Here's the Best Reason Possible to Not Google-Stalk Before a First Date

Here's the Best Reason Possible to Not Google-Stalk Before a First Date
Source: Getty Images
Source: Getty Images

"So I read something online today..."

It was our third date and we had exceptional chemistry, but Graig's tone of voice made it clear that he was preparing to cut his losses and end things now.

"It sounds like you really hate closeted guys," he said, gripping a craft beer with his strong, still closeted right hand. "I think us continuing to hang out might be a bad idea."

I immediately knew which article of mine he had come across. It was published about two years before, a petty "advice" piece inspired by a frat guy I had once dated who got off on living a double life as a "bro" in the streets but a "'mo" in the sheets. "The only time it's acceptable to date while still closeted," I had bitterly written, "is ... never."

That snarky missive, dashed off long ago, was now about to ruin a great night and send a guy I really liked running. 

Thankfully, Graig let me explain myself. But if he'd done as most singles do and Googled me before our first date, I would have found myself another victim of the pre-date Internet sweep to turn up any and all possible dealbreakers before a romance can even start. And the man who's now my boyfriend wouldn't have gone out with me at all.

Source: Getty

The thirst for information is real: The Google Cock-Block, as we'll call it, claims countless victims who probably don't even know they're victims. A Match.com survey on online dating found that 27% of single men and 49% of single women would cancel a first date based purely on the results of an online search. Advocates of this practice often cite "due diligence" and "safety purposes" to justify online snooping, but let's be real: Safety is just one part of it.

"I'm looking for clues into their personality," Sarah*, 27, told Mic about her pre-date sleuthing habits. "Red flags as well as conversation pieces."

And while Google-stalking has been in our lives for years, share-happy apps like Twitter have exacerbated the thirst for details. As Jezebel broke down in "The Definitive Guide to Online Stalking Before a First Date," we now free-range snoop on everything from Instagram ("shots of their lunch will confirm that the person is annoying") to Facebook ("a great way to get an overall look at how someone wants to be perceived") to LinkedIn ("for the status-obsessed").

Not Google-stalking before a date has become, as Maureen O'Connor put it in New York in 2014, "the new abstinence."

Judging a book by its social media: Fixating on limited details ahead of a date can influence our attitudes and expectations heading into it, as psychologist Todd Essig told Wired back in 2009: "In the absence of real-world information, you're going to invest tremendous emotional energy in what you find online."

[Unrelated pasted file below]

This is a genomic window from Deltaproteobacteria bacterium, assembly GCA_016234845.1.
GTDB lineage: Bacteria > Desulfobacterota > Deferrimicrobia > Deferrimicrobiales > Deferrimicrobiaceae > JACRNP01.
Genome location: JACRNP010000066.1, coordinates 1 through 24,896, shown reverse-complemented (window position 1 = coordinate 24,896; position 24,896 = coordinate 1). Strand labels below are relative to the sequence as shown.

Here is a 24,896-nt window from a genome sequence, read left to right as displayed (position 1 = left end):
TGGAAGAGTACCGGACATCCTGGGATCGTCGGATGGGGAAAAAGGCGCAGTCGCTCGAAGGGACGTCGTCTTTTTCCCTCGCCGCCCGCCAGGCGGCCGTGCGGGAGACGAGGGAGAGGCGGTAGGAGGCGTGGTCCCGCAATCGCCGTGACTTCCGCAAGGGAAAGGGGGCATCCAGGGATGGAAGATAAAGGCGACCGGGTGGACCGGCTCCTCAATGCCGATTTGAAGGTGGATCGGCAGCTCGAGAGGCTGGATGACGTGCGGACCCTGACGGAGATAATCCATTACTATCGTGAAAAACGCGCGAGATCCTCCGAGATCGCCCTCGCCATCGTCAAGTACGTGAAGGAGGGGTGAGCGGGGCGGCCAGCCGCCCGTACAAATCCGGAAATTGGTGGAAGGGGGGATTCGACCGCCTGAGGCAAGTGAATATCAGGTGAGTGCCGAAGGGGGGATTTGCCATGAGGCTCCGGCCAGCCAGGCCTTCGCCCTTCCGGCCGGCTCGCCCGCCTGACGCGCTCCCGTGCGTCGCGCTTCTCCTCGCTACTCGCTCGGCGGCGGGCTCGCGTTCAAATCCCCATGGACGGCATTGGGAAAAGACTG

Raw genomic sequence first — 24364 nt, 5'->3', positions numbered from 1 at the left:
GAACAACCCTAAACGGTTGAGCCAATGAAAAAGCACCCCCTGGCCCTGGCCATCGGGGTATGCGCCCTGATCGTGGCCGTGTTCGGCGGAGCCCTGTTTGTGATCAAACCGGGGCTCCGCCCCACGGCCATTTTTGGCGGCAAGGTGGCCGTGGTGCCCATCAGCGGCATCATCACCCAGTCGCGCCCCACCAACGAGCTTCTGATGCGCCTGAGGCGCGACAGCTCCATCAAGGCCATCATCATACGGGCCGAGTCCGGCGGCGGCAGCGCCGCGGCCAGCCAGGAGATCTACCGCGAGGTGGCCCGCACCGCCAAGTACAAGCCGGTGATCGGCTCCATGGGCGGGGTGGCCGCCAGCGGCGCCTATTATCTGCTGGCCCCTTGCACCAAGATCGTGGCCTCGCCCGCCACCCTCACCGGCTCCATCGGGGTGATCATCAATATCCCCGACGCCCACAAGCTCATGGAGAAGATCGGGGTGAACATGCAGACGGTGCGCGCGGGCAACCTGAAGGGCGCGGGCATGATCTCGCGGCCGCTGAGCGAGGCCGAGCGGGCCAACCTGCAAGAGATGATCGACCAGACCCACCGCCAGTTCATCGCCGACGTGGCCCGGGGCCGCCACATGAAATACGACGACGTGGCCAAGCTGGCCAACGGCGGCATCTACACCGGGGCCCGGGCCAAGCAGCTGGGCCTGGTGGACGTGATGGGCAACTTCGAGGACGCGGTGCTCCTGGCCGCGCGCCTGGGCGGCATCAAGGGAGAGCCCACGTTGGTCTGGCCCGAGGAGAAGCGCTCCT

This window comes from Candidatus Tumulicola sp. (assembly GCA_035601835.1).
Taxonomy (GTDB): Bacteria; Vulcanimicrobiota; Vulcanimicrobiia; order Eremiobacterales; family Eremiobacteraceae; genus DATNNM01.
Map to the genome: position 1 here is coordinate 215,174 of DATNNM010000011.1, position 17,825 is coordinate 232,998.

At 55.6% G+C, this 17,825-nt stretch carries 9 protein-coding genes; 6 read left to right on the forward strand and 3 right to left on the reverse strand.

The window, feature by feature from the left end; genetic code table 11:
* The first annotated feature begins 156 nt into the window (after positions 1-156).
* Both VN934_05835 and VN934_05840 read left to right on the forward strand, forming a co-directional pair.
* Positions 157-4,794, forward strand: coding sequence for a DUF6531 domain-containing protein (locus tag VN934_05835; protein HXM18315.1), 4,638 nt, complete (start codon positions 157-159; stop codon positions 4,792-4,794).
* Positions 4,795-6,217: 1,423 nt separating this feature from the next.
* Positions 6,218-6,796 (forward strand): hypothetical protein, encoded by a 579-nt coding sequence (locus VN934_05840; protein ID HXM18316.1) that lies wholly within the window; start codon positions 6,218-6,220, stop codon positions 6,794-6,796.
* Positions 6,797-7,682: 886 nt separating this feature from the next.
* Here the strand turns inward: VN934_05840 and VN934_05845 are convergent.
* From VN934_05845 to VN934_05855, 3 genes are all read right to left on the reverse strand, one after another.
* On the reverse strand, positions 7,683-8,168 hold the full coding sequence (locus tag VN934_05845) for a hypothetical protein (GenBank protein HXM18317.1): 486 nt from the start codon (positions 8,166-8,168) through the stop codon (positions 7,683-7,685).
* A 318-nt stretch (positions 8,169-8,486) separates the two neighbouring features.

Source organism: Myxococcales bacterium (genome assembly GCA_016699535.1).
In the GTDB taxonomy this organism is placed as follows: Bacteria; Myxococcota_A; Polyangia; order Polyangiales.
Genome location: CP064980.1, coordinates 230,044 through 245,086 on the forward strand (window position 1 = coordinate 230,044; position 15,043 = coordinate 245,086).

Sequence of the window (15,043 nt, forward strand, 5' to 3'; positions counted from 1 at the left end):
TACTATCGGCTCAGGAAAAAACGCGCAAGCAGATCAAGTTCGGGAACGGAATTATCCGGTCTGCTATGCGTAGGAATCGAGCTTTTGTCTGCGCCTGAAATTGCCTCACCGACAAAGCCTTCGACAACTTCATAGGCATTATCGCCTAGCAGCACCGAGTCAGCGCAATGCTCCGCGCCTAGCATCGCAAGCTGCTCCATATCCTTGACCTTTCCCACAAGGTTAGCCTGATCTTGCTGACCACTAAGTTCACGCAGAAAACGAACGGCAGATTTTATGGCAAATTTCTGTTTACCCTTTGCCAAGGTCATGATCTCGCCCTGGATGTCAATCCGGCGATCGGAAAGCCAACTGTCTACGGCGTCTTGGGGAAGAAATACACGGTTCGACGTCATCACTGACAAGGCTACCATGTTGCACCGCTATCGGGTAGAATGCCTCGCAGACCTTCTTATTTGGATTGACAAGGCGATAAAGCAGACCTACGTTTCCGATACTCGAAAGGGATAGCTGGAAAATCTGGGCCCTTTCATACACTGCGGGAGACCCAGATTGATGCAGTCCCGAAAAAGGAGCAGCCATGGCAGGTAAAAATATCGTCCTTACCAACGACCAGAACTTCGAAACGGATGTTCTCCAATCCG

One female dater in her 20s told Mic she spent two weeks ahead of a set-up obsessing over her date's brooding, Clark Kent-esque LinkedIn photo. She showed up to the date and couldn't get over how high-pitched his voice was.

More often than not, though, our Google-stalking actually means we don't make it to the dates at all — aka, Google Cock-Blocked.

"I was recently on Tinder and chatting with this cute guy who definitely had conversation chemistry with me. He asked, 'Wanna meet for a drink at 9?' I was thinking of going," Sarah said. "Then I checked out his Vine, saw his face from different angles, heard his voice and witnessed his sense of humor (or lack thereof). I became completely turned off. I never responded to his message."

Source: Getty

Getting the wrong idea: The problem with judging each other online, of course, is that social media (particularly six-second videos) present limited, often not-so-accurate versions of ourselves, whether it's photos from the distant past or a joke on a Facebook wall that didn't exactly land well. 

In fact, before Graig nearly dumped me over my Google past on the third date, I had been ready to Google Cock-Block him. Before our first date, his OkCupid profile was mostly blank (a definite red flag), and a Google search for his full name pulled up little more than useless links to "private" LinkedIn and Facebook accounts. Ironically, what you don't find in Google-stalking a date can be just as incriminating as what you do.

By the time Graig brought up the results of his stalking session on our third date, I had gotten over my preconceived notions, including the fact that he was still closeted to many of his friends and family. But he didn't know that yet.

"That article is old," I told him. "And it applied to a very different situation." 

"I don't know. Your description of that guy sounded a lot like me," he replied. "If you're not cool with where I'm at right now, this isn't going to work." 

He was arguing with a version of myself that didn't even exist anymore, yet will also exist forever thanks to the Internet. There's a reason the European Union battled Google in court last year over the "right to be forgotten" — a Google search for a person doesn't organize the results by personal growth.

But in person, face-to-face, he and I were able to talk about the results of his stalking and then bury them, in favor of a much more accurate reality, one that focused on the here and now. 

He proudly came out to his friends and family three months later — although you'd never know it if you Googled him.

How much do you trust the information in this article?

Nicolas DiDomizio

Nicolas DiDomizio is a Staff Connections Writer at Mic. Prior to Mic, he was at MTV for 3 years. He holds a masters from NYU and a bachelors from Western Connecticut State University. Contact him at nic@mic.com.

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